Theglasshouse

WF Veterans
Well the word "self-help" book carries a lot of mixed experiences and bad denotations for me personally. But I find it more helpful than all the ones I have on my shelf. This is used as a textbook I believe in college classes. The title includes students. It's aimed towards college students and even has group exercises and a workshop section (group section of activities done together). I find it useful, others may not. But anyone can use it. That's according to the description of the book on amazon.

"Realistic and meaningful" sound more like criteria from a self-help book on reaching your goals. After all, it's fiction, you can make it as crazy as you want. I think what's more important, is that you tie the motivation of the characters to how they experience tension and deal with obstacles. Because what is seen as tension or an obstacle for one person may be seen as normal daily life to another. For example, a very insecure person may see certain obstacles to a successful romance, whereas a confident person will not. What makes the read interesting for me, is what they are thinking

Yes I agree and that would be internal conflict. But external conflict was not easy for me to define. I think this definition is what I wanted to read. So that it would take less effort to plot. If you will, I am sharing it in case anyone finds it useful.

But you can't have a good story without both of them. It's worth discussing. Not everyone knows the definition of desire, and danger that explains what drama can be.

Things like opposition can be taken for granted. How a published and successful author does accomplish what they do on the page is an entirely different approach. If you will this tries to explain the how of writing conflict.

Chekhov is one of the very rare few that got away with little plot. IMO this definition allows us to plot. It may not necessarily help you create characters such as in Leo Tolstoy's works. It's a refresher, or a reminder, or anything you decide it is. It helped me understand how to create conflict or drama. It's creative writing terminology supposedly.

To populate a world with deep and complex characters is complex and will always be a mystery unless we try very hard to write them in a story. I don't know if a book can teach that. For me this is the best one I have in my whole collection of books.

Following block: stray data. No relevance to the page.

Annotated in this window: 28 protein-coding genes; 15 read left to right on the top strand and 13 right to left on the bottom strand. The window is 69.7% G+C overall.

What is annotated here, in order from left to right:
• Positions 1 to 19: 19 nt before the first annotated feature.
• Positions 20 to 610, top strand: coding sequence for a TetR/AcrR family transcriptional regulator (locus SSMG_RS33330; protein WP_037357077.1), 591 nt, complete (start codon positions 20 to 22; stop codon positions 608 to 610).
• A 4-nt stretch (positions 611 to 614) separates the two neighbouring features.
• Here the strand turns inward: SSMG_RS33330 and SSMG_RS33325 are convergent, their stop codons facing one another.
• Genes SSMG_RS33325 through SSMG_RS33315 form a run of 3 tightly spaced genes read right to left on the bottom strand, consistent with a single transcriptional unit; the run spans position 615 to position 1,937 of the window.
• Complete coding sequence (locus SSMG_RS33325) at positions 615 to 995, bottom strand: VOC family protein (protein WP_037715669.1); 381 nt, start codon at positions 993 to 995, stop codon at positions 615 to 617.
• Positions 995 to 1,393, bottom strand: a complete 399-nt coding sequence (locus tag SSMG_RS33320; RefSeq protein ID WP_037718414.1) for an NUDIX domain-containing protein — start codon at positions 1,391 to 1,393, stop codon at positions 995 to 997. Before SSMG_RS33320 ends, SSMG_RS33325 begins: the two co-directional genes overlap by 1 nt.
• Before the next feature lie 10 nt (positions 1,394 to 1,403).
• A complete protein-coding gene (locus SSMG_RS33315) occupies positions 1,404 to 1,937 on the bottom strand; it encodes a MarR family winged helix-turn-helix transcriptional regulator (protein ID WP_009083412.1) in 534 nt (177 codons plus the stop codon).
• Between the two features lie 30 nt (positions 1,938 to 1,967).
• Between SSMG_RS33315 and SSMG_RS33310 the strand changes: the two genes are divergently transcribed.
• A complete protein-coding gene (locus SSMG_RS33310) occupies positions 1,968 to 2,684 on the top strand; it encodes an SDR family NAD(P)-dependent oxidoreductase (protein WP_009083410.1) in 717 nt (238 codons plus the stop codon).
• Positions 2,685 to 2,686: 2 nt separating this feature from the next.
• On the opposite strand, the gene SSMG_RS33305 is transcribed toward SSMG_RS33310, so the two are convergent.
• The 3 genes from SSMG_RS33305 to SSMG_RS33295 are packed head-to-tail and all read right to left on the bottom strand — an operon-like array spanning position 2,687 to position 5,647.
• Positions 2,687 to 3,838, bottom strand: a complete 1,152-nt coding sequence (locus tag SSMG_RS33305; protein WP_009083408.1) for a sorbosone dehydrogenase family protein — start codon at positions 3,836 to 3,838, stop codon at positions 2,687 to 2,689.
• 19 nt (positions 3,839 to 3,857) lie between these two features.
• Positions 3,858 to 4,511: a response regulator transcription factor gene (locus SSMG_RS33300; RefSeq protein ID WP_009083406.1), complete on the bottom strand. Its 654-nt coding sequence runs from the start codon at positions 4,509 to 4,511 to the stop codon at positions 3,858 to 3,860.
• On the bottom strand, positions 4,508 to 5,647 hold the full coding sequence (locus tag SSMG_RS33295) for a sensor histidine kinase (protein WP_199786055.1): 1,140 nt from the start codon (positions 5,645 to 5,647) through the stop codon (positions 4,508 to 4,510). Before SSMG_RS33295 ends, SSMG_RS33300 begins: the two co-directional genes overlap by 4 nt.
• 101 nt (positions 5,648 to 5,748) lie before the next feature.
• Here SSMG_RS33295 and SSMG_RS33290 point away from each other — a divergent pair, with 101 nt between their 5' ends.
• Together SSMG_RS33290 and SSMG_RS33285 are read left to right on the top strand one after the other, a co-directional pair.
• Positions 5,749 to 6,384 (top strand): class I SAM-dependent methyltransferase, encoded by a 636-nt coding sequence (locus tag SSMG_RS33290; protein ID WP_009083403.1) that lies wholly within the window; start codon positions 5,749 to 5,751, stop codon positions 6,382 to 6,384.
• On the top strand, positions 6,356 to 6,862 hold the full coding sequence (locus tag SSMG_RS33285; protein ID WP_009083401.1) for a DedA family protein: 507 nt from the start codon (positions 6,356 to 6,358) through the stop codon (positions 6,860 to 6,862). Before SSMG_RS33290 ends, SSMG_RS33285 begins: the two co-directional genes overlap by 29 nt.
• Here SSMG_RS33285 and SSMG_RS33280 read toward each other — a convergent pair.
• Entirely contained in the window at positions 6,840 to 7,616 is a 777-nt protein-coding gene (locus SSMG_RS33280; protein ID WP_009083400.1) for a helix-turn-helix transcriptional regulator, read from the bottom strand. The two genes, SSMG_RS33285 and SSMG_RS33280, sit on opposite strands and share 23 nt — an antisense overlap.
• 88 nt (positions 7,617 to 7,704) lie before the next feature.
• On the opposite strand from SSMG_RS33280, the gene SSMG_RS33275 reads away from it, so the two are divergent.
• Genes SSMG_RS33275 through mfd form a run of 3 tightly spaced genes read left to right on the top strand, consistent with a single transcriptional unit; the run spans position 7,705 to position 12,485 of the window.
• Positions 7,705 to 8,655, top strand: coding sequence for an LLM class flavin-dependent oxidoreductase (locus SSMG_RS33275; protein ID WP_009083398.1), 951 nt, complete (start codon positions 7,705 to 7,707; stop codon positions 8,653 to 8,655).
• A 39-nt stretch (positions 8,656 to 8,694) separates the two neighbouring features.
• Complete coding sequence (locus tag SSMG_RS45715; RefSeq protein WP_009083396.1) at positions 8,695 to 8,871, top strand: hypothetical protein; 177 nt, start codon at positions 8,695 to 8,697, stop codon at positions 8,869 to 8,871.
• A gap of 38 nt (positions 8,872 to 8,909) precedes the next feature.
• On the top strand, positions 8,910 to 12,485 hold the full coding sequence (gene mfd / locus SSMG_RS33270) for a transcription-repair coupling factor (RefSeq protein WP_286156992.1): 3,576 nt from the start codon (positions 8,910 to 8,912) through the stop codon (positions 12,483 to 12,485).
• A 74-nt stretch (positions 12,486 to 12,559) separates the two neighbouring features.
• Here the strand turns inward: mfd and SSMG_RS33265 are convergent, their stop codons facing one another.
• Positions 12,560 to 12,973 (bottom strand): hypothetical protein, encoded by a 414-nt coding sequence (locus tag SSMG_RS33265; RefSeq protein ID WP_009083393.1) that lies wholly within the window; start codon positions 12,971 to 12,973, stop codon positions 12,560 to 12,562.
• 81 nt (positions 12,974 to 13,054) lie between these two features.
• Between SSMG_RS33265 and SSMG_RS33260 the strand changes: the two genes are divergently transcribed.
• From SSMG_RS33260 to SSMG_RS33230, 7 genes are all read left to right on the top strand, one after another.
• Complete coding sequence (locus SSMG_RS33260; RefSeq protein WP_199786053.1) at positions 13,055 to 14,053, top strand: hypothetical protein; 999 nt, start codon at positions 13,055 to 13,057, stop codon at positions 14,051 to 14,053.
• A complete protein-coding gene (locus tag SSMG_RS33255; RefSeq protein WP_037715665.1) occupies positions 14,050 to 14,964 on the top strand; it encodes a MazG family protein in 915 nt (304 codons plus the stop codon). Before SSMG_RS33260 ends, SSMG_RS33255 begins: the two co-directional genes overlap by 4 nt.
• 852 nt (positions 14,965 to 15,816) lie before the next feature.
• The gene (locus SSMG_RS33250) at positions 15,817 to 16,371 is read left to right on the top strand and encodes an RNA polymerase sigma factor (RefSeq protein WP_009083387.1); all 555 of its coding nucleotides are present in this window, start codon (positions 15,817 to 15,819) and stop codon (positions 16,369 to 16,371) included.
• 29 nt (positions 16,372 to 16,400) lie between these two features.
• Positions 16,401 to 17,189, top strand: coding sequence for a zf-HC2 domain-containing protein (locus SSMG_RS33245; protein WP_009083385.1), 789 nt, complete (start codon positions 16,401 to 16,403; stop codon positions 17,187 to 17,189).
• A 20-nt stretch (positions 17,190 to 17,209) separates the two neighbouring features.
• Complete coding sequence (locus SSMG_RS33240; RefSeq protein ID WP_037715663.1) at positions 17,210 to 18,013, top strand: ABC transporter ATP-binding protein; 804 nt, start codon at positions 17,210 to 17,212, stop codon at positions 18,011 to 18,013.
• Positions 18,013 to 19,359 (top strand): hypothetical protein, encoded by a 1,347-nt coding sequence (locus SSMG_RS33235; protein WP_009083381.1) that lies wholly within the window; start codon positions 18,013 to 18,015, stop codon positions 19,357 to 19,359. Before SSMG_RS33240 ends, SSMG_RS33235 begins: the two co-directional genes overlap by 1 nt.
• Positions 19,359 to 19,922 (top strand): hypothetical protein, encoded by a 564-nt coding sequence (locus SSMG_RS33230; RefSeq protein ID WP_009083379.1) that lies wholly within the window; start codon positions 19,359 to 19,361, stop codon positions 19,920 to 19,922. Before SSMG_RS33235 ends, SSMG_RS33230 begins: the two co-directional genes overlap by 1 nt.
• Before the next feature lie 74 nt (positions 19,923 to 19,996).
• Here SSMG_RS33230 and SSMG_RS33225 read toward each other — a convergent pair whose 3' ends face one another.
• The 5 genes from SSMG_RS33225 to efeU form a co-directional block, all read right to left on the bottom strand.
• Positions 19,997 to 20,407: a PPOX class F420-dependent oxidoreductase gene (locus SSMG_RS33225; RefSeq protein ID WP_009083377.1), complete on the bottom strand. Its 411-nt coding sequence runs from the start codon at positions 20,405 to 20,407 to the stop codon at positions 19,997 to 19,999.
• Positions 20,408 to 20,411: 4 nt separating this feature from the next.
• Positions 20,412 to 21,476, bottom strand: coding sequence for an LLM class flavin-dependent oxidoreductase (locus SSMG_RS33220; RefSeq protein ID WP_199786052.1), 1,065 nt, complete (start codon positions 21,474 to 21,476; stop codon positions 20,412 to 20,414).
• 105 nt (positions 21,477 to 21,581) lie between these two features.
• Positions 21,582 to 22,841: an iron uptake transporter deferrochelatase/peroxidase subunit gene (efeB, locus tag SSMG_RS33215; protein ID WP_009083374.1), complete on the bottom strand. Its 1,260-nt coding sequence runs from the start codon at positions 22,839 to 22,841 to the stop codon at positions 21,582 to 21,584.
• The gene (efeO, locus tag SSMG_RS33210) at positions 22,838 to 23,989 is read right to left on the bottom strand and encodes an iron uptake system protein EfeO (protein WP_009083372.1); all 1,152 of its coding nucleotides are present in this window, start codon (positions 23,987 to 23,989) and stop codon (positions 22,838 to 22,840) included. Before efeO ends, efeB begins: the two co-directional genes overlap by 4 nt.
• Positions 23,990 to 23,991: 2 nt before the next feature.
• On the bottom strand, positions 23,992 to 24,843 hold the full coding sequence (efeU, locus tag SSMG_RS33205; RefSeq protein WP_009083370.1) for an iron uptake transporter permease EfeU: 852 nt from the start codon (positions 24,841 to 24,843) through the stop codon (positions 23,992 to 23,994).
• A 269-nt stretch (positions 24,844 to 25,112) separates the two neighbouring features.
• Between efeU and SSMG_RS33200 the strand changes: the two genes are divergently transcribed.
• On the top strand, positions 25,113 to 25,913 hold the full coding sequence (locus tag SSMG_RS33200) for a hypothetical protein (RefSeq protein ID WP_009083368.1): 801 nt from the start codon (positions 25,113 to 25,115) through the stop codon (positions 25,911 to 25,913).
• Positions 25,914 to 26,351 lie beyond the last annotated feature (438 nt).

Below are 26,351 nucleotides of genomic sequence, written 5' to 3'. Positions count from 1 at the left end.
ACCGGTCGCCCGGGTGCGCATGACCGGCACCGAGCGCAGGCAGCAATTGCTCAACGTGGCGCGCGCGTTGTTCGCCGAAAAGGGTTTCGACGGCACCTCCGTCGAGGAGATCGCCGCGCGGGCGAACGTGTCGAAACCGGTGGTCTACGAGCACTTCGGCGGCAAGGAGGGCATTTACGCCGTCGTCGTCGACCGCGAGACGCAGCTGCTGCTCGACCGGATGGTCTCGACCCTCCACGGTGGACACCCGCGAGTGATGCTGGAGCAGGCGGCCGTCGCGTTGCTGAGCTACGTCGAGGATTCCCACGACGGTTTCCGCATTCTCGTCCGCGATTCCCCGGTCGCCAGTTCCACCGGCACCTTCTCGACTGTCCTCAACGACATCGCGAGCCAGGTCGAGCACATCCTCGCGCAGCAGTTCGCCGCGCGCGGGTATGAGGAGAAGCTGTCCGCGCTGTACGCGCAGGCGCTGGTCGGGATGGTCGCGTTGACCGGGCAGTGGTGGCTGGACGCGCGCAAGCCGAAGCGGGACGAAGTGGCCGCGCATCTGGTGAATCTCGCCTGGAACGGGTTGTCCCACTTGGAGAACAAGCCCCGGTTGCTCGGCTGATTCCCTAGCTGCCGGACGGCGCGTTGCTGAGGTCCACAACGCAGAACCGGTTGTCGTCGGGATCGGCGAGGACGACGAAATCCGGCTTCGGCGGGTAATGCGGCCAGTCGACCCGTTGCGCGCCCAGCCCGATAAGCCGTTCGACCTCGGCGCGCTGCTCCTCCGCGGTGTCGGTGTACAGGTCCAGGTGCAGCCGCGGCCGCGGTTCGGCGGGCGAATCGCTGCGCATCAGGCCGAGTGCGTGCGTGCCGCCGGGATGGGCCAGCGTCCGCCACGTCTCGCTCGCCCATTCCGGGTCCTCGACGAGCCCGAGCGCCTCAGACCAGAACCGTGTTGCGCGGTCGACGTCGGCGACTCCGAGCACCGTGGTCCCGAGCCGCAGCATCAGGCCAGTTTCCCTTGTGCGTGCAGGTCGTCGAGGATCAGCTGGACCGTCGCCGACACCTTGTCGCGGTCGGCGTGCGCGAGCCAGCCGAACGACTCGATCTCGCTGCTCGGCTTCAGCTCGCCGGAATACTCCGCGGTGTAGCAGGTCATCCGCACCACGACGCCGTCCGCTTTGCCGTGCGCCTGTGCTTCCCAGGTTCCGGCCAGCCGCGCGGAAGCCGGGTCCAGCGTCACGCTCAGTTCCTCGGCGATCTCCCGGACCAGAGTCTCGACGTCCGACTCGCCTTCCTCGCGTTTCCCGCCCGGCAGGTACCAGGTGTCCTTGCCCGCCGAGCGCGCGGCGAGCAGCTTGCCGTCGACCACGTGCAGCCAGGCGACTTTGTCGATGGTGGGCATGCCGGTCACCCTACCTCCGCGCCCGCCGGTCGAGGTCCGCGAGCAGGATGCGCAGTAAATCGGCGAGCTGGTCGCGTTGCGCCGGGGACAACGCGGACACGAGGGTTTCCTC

Dimension according to this book and mckee is accomplished by having a character behave the opposite way of what is expected of them. That's the only definition it has for character. It does not explain characterization in any part of the book to my understanding. It can help you face the blank page.
 

Taylor

Staff member
Global Moderator
To populate a world with deep and complex characters is complex and will always be a mystery unless we try very hard to write them in a story. I don't know if a book can teach that. For me this is the best one I have in my whole collection of books.

Dimension according to this book and mckee is accomplished by having a character behave the opposite way of what is expected of them. That's the only definition it has for character. It does not explain characterization in any part of the book to my understanding. It can help you face the blank page.

Yes good point! We have had many discussions on this forum about the accademics of writing versus raw talent. I think most people believe it takes both. But anything that helps to face the blank page is helpful! You have shared many useful resources for others, which is great! What precipitated you seeking out your first book on writting techniques? Do you feel it has improved your writing by a lot or a little?